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SLQ View not updating

Hi

SQL 2014

I have created a simple view

CREATE view v_example
as
select *
from table

When I add another column to the table in never adds the column to the view - I am always having to drop and recreate it or run sp_refreshview

Is there anything I can add to the view syntax to make sure any changes to the table i.e. columns are updated automatically?

Thanks

Mark
0
halifaxman
Asked:
halifaxman
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1 Solution
 
Vitor MontalvãoMSSQL Senior EngineerCommented:
Is there anything I can add to the view syntax to make sure any changes to the table i.e. columns are updated automatically?
No. When you create a view the metadata information is stored and can only be updated by the sp_refreshview or an object recreation.
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Nakul VachhrajaniTechnical Architect, Capgemini IndiaCommented:
This is by design of Microsoft SQL Server so that applications  and reports that depend upon the columns in the view do not break.

This is one of the cases where using SELECT * in the views may actually case visible harm. Once the view refreshes, the new column will start coming in the result set and if the calling application is unable to handle more columns than coded for, it will break. Hence, the best practice is to always specify the column list in the SELECT statement and explicitly update the views  once the application has been upgraded to handle the new column.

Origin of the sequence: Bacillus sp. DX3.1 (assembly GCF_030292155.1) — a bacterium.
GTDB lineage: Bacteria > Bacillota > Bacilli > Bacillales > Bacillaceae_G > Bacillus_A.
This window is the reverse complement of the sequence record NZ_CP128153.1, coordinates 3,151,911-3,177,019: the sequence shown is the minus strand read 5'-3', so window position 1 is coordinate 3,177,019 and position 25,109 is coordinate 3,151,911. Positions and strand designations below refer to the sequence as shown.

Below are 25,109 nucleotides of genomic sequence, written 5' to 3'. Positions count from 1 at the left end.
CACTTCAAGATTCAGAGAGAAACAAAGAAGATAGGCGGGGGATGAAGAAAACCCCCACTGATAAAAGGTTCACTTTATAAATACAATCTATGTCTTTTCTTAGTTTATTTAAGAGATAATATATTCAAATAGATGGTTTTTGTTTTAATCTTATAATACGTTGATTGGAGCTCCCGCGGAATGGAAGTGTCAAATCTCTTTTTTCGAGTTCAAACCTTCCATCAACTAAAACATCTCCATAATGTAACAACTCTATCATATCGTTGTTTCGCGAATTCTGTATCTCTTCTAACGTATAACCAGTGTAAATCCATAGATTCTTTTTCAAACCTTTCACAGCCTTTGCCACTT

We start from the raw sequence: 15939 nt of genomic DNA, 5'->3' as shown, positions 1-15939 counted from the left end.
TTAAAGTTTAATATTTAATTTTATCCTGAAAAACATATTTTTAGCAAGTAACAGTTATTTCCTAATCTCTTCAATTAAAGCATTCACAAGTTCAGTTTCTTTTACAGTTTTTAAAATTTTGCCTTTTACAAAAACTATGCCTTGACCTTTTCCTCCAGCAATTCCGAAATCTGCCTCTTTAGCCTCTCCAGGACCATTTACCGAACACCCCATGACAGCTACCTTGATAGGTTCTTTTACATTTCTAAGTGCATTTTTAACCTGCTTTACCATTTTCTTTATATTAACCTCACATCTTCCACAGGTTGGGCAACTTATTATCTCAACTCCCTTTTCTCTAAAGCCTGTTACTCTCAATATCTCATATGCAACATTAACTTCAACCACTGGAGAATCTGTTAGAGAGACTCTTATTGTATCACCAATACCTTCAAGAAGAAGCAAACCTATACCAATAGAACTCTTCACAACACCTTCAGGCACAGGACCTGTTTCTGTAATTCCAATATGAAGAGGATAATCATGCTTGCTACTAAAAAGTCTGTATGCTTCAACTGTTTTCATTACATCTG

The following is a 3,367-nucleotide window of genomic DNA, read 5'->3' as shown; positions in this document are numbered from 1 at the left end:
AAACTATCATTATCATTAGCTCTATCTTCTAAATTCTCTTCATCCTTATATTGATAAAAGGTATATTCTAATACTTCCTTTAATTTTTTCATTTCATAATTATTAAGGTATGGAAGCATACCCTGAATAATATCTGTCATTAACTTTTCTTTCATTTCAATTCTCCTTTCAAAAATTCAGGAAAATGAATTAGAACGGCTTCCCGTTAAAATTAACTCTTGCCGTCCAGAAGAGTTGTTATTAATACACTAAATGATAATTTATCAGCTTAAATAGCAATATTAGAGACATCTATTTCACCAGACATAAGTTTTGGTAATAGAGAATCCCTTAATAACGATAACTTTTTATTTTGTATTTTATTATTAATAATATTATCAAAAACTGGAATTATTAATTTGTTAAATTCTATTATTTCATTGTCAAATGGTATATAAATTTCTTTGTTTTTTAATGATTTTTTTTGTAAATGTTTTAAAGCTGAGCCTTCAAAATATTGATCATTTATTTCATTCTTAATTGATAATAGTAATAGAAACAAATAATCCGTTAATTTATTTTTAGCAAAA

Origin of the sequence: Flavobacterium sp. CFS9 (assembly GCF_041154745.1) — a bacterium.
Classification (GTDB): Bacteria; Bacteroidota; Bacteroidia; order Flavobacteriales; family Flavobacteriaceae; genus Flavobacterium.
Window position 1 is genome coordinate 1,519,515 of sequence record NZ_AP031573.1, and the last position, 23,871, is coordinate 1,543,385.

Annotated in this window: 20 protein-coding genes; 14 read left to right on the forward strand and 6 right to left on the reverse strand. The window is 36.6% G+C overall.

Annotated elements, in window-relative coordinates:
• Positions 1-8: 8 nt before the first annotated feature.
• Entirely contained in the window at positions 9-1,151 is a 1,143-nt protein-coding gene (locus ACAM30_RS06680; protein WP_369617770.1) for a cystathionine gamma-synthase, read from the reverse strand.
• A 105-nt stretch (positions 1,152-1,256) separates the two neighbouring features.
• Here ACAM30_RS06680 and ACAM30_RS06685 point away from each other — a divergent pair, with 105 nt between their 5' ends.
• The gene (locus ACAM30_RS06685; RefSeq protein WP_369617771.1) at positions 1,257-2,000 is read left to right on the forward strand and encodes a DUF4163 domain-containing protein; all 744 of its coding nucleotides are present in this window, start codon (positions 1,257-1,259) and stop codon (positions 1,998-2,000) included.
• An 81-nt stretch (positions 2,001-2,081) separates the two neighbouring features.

In case you are in the midst of a major change across tables, the MSDN article (https://msdn.microsoft.com/en-us/library/ms187821.aspx) provides a script to update all the views referencing a particular object/table so that you do not have to write an explicit sp_refreshview call.

Also, note that sp_refreshview will only work for non-schema bound views.
1
 
ZberteocCommented:
I am not sure what are you after but why would you create a view like that and not use directly the table:

select *
from table

instead of

select *
from view

If you use the table you don't need to refresh anything. If this was just for exemplification then OK.
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Scott PletcherSenior DBACommented:
You could force yourself to drop the view before modifying the original table by specifying WITH SCHEMABINDING when you create the view.  You just re-create the view after modifying the underlying table(s):

CREATE view v_example
WITH SCHEMABINDING
as
select *
from table
1
 
Vitor MontalvãoMSSQL Senior EngineerCommented:
Scott, I think the author is trying to avoid the View recreation.
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ZberteocCommented:
Point is that god practice recommends to NOT use * as the columns list in a view. Another thing is that if you expect that a table will have its structure changed often then there is definitely something wrong with the design. Adding columns to a table should be an exceptional event that should not create concern when it comes to the views it is part of refresh.
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Scott PletcherSenior DBACommented:
@Vitor:

You can't avoid it, that's that point.  "*" in a view is interpreted when the view is created, not dynamically every time the view is used, because that would be too much overhead.
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Vitor MontalvãoMSSQL Senior EngineerCommented:
You can't avoid it, that's that point.
Correct. That's what we are trying to say to the author :)
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Vitor MontalvãoMSSQL Senior EngineerCommented:
Mark, what do you want to do with this question?
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